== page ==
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NIH Awards $1.15 Million Grant to Train Next Generation of Cancer Nanomedicine Scientists

North­eastern Uni­ver­sity has received a five-​​year, $1.15 mil­lion grant from the National Insti­tutes of Health’s National Cancer Insti­tute to train the next gen­er­a­tion of cancer nanomed­i­cine sci­en­tists and clin­i­cians through a unique expe­ri­en­tial learning program.

Sri Sridhar, right, says the CaNCURE program will give students like biology major Kevin Gozzi, S'16, the chance to study and conduct cancer nanomedicine research under the supervision of of 35 leading scientists at Northeastern and the Dana-Farber/Harvard Cancer Center. Photo by Mariah Tauger.

The grant aligns with Northeastern’s focus on dis­cov­ering solu­tions to global chal­lenges in health, one of the university’s three pro­gram­matic pillars.

“Nan­otech­nology is leading to break­throughs in diag­nosis and therapy of many dis­eases, par­tic­u­larly cancer, leading to the new dis­ci­pline of cancer nanomed­i­cine,” said prin­cipal inves­ti­gator Srinivas Sridhar, Northeastern’s Arts and Sci­ence Dis­tin­guished Pro­fessor of Physics, Bio­engi­neering, and Chem­ical Engi­neering, and the director of the university’s IGERT Nanomed­i­cine Sci­ence and Tech­nology pro­gram. “Advances in the field are begin­ning to have rev­o­lu­tionary impact on healthcare.”

The cen­ter­piece of the new pro­gram, which is called “CaN­CURE: Cancer Nanomed­i­cine Co-​​ops for Under­grad­uate Research Expe­ri­ences,” is a unique part­ner­ship between North­eastern and the Ini­tia­tive to Elim­i­nate Cancer Dis­par­i­ties at the Dana-​​Farber/​Harvard Cancer Center. DF/​HCC is the nation’s largest com­pre­hen­sive cancer center, bringing together the research efforts of its seven member insti­tu­tions, com­prising Beth Israel Dea­coness Med­ical Center, Boston Children’s Hos­pital, Brigham and Women’s Hos­pital, Dana-​​Farber Cancer Insti­tute, Har­vard Med­ical School, the Har­vard School of Public Health, and Mass­a­chu­setts Gen­eral Hos­pital. For more than a decade, the IECD—among the nation’s first inte­grated, inter-​​institutional pro­grams focused on elim­i­nating cancer dis­par­ities—has offered pro­gram­ming to address the com­plex­i­ties of cancer dis­par­i­ties, including training stu­dents, enhancing research, and facil­i­tating access to under­served populations.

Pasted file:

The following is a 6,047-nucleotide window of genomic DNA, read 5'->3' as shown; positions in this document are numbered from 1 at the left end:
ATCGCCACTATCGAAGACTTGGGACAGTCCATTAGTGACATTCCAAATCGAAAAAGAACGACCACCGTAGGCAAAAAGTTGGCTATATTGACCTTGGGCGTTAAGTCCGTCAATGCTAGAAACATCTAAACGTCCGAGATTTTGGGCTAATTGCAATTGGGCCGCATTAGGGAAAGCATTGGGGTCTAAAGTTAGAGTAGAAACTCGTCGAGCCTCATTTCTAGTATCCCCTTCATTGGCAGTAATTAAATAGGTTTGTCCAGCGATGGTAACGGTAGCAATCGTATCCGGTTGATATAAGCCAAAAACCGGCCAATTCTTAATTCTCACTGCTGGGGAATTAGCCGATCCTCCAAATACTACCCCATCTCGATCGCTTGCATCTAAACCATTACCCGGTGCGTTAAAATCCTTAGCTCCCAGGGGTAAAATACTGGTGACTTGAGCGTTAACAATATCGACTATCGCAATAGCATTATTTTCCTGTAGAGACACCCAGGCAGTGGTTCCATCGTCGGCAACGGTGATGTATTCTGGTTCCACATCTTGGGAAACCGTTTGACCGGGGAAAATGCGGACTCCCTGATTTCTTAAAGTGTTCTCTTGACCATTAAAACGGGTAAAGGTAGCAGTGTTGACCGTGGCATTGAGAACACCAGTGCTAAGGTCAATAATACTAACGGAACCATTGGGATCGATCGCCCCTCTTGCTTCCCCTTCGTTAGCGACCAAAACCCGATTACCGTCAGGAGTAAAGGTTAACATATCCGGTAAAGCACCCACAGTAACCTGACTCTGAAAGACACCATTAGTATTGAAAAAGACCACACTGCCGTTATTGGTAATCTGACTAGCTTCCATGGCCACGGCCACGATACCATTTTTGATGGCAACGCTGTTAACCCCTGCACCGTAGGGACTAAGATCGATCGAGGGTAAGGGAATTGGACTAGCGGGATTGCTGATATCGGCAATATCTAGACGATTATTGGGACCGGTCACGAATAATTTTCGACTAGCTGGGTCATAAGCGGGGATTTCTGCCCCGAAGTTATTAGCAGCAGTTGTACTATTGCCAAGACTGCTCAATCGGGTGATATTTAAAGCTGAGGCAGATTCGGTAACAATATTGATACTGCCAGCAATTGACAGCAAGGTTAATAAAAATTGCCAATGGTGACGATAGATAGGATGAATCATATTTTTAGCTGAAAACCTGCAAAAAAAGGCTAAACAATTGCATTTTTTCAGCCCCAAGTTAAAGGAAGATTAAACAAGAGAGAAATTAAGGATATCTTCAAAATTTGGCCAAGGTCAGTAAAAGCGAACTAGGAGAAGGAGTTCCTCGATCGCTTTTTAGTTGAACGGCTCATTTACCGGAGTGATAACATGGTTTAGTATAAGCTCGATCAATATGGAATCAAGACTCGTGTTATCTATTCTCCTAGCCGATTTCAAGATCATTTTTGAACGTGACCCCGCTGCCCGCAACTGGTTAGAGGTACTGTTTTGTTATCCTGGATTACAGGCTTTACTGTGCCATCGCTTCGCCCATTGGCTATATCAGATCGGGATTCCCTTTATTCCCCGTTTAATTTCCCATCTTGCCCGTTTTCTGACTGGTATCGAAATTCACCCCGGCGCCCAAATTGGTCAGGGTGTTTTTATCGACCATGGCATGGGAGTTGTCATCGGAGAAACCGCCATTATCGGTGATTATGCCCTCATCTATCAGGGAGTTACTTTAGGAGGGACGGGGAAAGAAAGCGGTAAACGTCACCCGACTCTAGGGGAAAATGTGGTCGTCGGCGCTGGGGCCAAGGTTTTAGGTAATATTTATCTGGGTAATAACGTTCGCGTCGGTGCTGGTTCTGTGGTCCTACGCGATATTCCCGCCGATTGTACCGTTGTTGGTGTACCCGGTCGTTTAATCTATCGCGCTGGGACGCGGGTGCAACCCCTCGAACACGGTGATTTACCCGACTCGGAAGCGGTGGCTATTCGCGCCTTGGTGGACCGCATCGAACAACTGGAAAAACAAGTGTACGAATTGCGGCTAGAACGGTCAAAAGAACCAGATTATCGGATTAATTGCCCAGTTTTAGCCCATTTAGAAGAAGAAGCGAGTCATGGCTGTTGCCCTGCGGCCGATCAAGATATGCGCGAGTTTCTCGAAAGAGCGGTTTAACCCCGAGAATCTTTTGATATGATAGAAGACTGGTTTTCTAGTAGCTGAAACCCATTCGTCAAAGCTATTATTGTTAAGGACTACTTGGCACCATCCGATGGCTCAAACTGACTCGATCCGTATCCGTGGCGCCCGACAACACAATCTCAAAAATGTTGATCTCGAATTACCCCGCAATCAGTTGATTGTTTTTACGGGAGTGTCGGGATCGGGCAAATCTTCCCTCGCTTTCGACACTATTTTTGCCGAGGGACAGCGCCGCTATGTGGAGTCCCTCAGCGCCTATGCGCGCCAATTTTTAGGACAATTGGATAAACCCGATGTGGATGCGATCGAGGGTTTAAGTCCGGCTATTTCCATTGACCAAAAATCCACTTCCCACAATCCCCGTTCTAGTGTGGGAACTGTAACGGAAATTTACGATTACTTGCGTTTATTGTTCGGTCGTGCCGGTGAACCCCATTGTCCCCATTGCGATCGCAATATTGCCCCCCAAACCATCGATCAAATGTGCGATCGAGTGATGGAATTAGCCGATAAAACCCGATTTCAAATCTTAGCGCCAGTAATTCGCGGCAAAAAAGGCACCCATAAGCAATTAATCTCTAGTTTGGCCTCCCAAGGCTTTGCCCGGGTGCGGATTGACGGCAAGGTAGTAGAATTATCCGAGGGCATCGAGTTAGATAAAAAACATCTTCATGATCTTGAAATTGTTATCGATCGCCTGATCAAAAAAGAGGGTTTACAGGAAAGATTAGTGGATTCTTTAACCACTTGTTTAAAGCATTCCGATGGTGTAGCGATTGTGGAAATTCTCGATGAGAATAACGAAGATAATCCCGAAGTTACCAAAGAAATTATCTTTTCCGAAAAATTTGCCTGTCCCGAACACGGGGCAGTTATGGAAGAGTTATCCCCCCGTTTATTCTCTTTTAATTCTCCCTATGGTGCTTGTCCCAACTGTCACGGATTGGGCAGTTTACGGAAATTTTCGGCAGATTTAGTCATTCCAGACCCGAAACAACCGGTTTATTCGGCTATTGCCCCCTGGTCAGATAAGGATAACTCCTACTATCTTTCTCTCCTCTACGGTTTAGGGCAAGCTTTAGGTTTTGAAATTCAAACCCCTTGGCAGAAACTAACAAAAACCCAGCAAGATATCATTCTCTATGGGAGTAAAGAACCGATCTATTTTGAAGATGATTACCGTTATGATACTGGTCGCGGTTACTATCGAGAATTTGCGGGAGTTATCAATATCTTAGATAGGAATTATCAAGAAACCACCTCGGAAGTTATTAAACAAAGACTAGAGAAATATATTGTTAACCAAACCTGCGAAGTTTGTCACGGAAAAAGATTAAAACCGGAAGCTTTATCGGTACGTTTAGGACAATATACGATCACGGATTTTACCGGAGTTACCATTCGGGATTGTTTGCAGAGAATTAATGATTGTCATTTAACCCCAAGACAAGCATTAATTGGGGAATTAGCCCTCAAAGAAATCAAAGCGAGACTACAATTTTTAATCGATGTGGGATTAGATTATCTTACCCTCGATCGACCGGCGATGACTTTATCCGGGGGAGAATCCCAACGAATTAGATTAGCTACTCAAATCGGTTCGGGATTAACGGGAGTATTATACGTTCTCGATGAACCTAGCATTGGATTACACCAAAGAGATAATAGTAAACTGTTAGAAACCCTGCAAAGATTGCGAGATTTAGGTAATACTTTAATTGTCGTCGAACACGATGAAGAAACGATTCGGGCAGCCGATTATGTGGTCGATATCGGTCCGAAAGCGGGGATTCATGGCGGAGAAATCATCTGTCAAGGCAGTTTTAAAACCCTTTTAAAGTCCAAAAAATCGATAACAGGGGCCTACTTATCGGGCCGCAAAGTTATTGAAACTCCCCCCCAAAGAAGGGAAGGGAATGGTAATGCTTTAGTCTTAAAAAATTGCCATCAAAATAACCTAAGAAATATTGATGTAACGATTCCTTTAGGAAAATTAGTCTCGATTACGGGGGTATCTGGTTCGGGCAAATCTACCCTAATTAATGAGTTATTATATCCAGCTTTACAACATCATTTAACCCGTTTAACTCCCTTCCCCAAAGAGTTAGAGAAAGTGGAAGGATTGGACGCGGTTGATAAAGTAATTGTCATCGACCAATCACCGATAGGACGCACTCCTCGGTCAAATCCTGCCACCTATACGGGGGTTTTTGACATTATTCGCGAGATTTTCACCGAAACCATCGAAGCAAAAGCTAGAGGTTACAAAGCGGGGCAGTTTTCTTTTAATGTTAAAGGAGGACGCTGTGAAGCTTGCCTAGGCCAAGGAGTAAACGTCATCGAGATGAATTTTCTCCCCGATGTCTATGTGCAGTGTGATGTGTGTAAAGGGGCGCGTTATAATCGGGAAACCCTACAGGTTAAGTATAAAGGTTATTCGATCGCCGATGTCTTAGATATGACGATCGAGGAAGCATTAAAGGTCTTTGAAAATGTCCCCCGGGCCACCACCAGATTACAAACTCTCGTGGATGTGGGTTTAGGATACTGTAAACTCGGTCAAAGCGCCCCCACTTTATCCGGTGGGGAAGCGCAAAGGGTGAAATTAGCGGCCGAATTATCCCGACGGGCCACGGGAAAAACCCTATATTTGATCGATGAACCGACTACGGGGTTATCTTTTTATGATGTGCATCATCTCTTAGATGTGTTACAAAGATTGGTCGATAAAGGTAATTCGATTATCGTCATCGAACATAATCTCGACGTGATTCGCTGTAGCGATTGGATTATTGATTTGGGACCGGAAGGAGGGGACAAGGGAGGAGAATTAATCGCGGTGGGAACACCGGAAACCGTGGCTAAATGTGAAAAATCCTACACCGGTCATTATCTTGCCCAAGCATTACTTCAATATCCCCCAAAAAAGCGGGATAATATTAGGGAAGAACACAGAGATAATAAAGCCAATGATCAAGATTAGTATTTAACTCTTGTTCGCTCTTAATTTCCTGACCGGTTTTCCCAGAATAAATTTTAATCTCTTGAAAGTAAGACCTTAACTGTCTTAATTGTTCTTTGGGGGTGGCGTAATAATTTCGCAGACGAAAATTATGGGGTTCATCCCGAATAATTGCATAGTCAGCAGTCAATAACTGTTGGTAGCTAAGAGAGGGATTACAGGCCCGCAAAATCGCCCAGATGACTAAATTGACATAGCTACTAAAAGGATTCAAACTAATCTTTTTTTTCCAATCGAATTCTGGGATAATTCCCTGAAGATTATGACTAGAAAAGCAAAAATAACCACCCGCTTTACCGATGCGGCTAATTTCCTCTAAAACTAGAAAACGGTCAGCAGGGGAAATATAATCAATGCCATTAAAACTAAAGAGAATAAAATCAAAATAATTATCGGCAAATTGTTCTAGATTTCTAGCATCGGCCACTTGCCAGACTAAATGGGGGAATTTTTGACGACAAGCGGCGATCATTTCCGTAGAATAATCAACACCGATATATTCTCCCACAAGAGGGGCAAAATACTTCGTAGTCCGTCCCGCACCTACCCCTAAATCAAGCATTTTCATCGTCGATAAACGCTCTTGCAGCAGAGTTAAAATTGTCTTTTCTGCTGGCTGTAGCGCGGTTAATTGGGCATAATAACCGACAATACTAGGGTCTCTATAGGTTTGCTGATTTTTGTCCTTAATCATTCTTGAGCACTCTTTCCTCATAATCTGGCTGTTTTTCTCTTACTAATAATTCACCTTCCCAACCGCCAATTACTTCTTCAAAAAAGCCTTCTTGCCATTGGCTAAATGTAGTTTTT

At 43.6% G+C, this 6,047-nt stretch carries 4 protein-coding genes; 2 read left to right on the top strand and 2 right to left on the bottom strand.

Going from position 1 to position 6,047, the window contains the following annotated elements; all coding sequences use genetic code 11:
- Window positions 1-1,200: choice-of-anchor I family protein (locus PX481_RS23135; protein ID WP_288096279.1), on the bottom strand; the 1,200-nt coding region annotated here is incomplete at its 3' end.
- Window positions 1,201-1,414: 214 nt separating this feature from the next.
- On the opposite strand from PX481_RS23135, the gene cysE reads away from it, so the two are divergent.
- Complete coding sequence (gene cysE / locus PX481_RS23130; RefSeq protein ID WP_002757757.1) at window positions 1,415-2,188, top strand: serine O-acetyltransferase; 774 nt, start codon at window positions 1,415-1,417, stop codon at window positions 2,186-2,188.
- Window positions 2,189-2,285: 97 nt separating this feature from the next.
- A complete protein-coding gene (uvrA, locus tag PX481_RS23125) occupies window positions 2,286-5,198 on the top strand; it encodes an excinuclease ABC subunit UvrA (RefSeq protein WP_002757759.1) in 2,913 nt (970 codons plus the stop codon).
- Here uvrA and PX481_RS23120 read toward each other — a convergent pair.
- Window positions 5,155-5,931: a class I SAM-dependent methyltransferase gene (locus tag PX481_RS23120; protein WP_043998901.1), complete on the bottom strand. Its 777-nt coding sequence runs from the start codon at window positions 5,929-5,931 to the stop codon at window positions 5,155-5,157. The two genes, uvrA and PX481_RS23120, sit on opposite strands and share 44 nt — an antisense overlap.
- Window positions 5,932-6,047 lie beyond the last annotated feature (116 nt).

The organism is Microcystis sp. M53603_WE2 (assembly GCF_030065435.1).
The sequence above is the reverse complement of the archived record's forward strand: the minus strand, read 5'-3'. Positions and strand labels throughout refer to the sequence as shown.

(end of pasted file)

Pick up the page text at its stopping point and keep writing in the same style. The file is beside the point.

Over the next five years, a total of 75 under­grad­uate stu­dents will receive training to study and con­duct cancer nanomed­i­cine research in the lab­o­ra­to­ries of 35 leading sci­en­tists at North­eastern and DF/​HCC. These six-​​month co-​​op expe­ri­ences, facil­i­tated through Northeastern’s co-​​op office, will pro­vide stu­dents in majors ranging from bio­med­ical physics to chem­ical engi­neering with hands-​​on research expe­ri­ence and one-​​on-​​one men­toring from the leading researchers in cancer nanomed­i­cine at these partner institutions.

“These men­tors rep­re­sent some of the world’s best sci­en­tists in cancer nanomed­i­cine research,” Sridhar explained, noting that the under­grad­uate researchers will also have the oppor­tu­nity to col­lab­o­rate with their post­docs and grad­uate stu­dents. “We are tap­ping into an unprece­dented resource of talent and exper­tise for teaching and the stu­dents’ learning envi­ron­ment is going to be absolutely outstanding.”

Sridhar, who expects to enroll the program’s ini­tial cohort of stu­dents this fall, has placed an emphasis on attracting young sci­en­tists from under­rep­re­sented minority groups. “Our goals are well aligned with that of NCI, which wants to ensure that seg­ments of the pop­u­la­tion that are under­rep­re­sented in the sci­en­tific and health­care pro­fes­sions have access to oppor­tu­ni­ties in research and pro­fes­sional devel­op­ment,” he said.

All enrollees will par­tic­i­pate in spe­cial­ized work­shops, con­fer­ences, and bi-​​monthly sem­i­nars fea­turing cancer nanomed­i­cine experts. At the con­clu­sion of the year­long pro­gram, each stu­dent will give a pre­sen­ta­tion of his or her work.

“We really want to moti­vate stu­dents to pursue careers in cancer research and clin­ical prac­tice,” Sridhar said.


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